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Author Topic: The next Bubba?  (Read 2991 times)
nick
nickshepDEM
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« on: February 10, 2005, 04:17:00 pm »

KNOXVILLE, Tenn. -- The Democrats have noticed that senators and Northeasterners don't do especially well in presidential elections. That has led to some talk of running a governor from the South in 2008, but Southern Democratic governors are in short supply.

Of those who remain, my governor, Phil Bredesen, is starting to get some attention. A while back, The Economist of London called him a governor with a CEO approach. And The New Republic recently made him the subject of a cover story focusing on his ability to win over the opposition. But should he decide to run for president in 2008, his biggest problems may come from his fellow Democrats.

Gov. Bredesen's success at reaching out to the opposition is undeniable. He's probably the most popular governor in Tennessee history, and there are even people around the state who call themselves "Republicans for Bredesen" and plan on backing him, across party lines, if he runs for president in 2008. His biggest problems, though, may come from within his own party.

http://online.wsj.com/article_email/0,,SB110799915995350845-IRjfoNolaB4n5ypZH6HcaWJm4,00.html
« Last Edit: February 10, 2005, 04:19:28 pm by nickshepDEM »Logged
YRABNNRM
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« Reply #1 on: February 10, 2005, 04:26:17 pm »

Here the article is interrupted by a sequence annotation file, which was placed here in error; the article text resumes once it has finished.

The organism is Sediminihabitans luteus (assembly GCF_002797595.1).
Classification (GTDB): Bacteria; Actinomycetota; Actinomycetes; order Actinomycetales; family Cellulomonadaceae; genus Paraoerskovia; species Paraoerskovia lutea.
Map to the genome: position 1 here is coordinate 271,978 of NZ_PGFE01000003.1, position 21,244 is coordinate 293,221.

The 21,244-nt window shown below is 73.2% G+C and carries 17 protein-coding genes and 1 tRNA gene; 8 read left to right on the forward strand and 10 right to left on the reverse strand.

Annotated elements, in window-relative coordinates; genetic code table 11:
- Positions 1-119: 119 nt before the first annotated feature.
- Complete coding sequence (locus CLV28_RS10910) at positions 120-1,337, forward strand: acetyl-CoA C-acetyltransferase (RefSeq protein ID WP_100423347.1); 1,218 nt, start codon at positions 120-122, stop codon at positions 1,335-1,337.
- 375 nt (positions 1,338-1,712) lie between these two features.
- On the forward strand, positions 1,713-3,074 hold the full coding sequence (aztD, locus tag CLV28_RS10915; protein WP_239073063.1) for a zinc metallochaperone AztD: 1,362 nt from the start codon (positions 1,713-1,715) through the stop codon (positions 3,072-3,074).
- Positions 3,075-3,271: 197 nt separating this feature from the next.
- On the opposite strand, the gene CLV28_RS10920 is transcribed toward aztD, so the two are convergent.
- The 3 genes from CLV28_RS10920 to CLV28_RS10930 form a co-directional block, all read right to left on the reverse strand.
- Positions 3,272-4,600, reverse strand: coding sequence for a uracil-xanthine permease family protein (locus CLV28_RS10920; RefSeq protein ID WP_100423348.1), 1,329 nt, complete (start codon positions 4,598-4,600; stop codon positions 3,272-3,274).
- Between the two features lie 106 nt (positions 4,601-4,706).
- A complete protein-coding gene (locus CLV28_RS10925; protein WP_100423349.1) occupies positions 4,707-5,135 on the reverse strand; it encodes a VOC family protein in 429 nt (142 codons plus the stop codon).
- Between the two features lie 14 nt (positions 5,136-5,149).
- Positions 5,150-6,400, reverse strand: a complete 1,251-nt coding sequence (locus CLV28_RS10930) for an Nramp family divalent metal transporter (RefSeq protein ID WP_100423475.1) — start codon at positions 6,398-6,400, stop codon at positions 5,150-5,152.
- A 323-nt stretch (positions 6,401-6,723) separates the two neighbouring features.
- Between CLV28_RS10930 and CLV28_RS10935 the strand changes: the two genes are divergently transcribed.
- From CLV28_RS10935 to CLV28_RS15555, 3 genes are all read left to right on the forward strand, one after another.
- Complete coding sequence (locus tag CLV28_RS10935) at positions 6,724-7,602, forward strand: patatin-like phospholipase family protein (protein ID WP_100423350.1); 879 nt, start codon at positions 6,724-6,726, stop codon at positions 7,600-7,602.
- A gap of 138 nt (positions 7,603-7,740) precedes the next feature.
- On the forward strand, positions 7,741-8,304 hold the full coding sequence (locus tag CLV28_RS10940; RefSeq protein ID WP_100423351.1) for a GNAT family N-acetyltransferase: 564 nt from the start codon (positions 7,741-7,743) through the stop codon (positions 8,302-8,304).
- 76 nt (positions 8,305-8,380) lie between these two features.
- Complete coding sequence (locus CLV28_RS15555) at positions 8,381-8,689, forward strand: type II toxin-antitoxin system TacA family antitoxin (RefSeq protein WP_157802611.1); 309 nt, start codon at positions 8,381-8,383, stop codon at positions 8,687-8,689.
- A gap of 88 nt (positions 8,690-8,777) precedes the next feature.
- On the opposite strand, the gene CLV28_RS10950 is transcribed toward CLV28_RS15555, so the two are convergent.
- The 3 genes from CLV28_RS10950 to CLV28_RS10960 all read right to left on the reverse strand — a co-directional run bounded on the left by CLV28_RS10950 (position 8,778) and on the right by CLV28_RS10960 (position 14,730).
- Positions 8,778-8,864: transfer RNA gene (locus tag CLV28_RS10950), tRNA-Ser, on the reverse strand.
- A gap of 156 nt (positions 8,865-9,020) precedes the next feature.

He called healthcare socialist so he has no chance.
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phk
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« Reply #2 on: February 10, 2005, 04:29:16 pm »

That'd actually give him more of a chance.
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YRABNNRM
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« Reply #3 on: February 10, 2005, 04:30:11 pm »

That'd actually give him more of a chance.

In a Democratic Primary?
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phk
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« Reply #4 on: February 10, 2005, 04:32:53 pm »

Of course.

In a primary Bredsen, Bayh and Warner would be going at it.

While the Deaniacs are stuck in the back.
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nick
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« Reply #5 on: February 10, 2005, 04:42:17 pm »

I would consider voting for Bredesen, but so far I have yet to hear of one Democratic principle he has stood up for. 
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AuH2O
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« Reply #6 on: February 10, 2005, 04:59:40 pm »

He lacks Clinton's looks and charisma, and actually might be more moderate. Don't like his primary odds.

Interesting general election candidate but not unstoppable by any means.
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phk
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« Reply #7 on: February 10, 2005, 05:05:03 pm »

He'd be a good pair with Bayh maybe.
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Rob
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« Reply #8 on: February 10, 2005, 07:03:45 pm »